One common trait unifies today’s successful and exciting media formats, services and brands: they are reductionist. They peel away layers and reorganize distribution and experience in new ways:
- Reductionist formats: Think mp3, jpeg, newsfeeds (rss). These formats reduce file sizes and strip away packaging until only the bare bones of digital “content” is left.
- Reductionist services: Search engines, feed readers, news aggregators, photo collectors, mp3 players. They impose new order and function on the core elements left by the reductionist formats.
- Reductionist brands: Google, iPod. Their raw material is reductionist. By becoming the number one global distributor of raw media material, these brands themselves loom larger in our imagination than the artist, newspapers and TV channels that produce the “content”.
Form follows function: There’s more than fashion that dictates the stripped, functionalist style of the Google start page and the iPod. What’s intriguing about the reductionist world is that so far there are so few such brands. I am a Bloglines addict, but the service itself lacks the aura of Google and iPod – it’s ugly. It becomes clear – too clear – that the effect of newsfeeds is to split into atoms the whole publishing environment that editors and producers put great effort into nurturing. In Bloglines, a New York Times story that cost thousands to produce looks the same as my last blog entry.
This must be a potential problem for publishers: How to go with the flow of reductionism without flattening themselves in the process. And we still don’t have the text-iPod. Or the read-write iPod. Who will make it?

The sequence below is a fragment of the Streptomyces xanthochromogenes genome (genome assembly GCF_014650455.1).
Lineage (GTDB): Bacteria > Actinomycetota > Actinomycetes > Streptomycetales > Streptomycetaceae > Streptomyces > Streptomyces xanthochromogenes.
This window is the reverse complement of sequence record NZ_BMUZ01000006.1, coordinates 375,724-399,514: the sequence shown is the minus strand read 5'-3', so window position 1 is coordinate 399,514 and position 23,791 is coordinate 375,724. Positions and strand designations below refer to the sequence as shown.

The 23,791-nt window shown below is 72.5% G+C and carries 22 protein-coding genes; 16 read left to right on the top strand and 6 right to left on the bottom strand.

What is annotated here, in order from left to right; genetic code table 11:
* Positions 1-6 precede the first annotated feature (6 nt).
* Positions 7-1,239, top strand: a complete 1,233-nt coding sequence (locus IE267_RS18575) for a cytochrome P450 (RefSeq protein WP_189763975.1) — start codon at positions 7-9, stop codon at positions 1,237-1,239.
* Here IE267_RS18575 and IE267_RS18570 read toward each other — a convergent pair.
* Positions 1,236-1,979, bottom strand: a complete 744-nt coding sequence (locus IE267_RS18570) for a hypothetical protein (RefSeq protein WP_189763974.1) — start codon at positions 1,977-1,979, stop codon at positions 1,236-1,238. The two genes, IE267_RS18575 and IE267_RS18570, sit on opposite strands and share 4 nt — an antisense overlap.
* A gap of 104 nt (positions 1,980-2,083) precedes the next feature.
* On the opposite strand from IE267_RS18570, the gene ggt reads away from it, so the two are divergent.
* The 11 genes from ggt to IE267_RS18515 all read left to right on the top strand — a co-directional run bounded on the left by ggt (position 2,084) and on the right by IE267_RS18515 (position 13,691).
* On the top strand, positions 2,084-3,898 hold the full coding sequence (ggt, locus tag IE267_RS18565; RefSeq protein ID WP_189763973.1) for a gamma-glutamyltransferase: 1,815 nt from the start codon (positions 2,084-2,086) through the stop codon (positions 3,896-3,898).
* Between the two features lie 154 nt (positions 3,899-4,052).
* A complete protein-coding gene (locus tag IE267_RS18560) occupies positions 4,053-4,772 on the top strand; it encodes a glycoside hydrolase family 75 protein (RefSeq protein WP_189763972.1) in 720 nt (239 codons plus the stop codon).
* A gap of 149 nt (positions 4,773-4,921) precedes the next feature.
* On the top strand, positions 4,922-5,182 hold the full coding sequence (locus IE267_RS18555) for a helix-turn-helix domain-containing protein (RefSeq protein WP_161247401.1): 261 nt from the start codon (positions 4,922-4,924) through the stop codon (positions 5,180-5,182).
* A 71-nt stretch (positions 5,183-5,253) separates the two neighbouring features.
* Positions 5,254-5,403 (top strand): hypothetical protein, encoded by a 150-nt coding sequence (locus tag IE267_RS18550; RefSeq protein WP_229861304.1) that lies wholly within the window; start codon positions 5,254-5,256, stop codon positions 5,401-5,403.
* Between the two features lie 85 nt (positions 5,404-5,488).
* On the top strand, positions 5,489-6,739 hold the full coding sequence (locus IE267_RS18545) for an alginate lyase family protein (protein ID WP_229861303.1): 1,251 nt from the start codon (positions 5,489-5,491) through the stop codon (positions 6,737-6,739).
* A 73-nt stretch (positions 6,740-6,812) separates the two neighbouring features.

“Previously we journalists have been (like) a megaphone out into the public realm. In the future I think journalism will evolve more and more into a dialogue with readers.” Heard that one before? Yes, but this is editor Kalle Jungkvist of Aftonbladet, not Dan Gillmor. Sweden’s largest newspaper last week launched Läsarbladet, where all reader contributions – via forums, blogs, voting – will be presented (the paper also bought blog service will not be compensated for contributing. That might be an error: One of the lessons from Gillmor’s Bayosphere project was that readers should receive some sort of payment, as noted in OJR:
Perhaps payment could be based on the traffic and advertising that grassroots sites generate. This possibility is steadily moving to the forefront of the lively discussion of how to make citizen journalism work in the marketplace.
In an interview, Gillmor says we’re early in the development of citizen media. He’s right, but looking at the buzz building, there must be an awful lot of monologue, dialogue and conversation going on:
14 percent of readers of major Norwegian newspapers believe that the ethical standard is lower at the online edition. That’s one of the results of a survey of almost 22.000 readers of 49 online editions, produced at the Oslo University College (link to text in Norwegian). The larger the newspaper, the less readers seem to trust the online editions.
As the researcher Arne Krumsvik notes here, it’s paradoxical (and more than a little worrying) that the newspapers that invest the most resources in their online editions, also have the most skeptical audiences. Skepticism towards the quality of journalism produced by online journalists is also very common in the business generally. Krumsvik also notes that very students at journalist schools want online jobs.
Some of the criticism of online journalism is unwarranted. But still it’s amazing that this is the state of affairs 10 years after online journalism was introduced. Clearly editors have done too little in promoting high standards of reporting. Generally they tend to stay leave journalism debates to print and broadcasting colleagues.
It would be very interesting to learn how the (probably) most critical audience of online news, active bloggers, view our online journalism. Some reactions have been noted here before.
Author Malcolm Gladwell starts a blog and mentions several reasons why that’s a good idea for writers:
What I think I’ld like to do is to use this forum to elaborate and comment on and correct and amend things that I have already written.
(via the intrepid Steve Rubel – how does he manage to post so much?).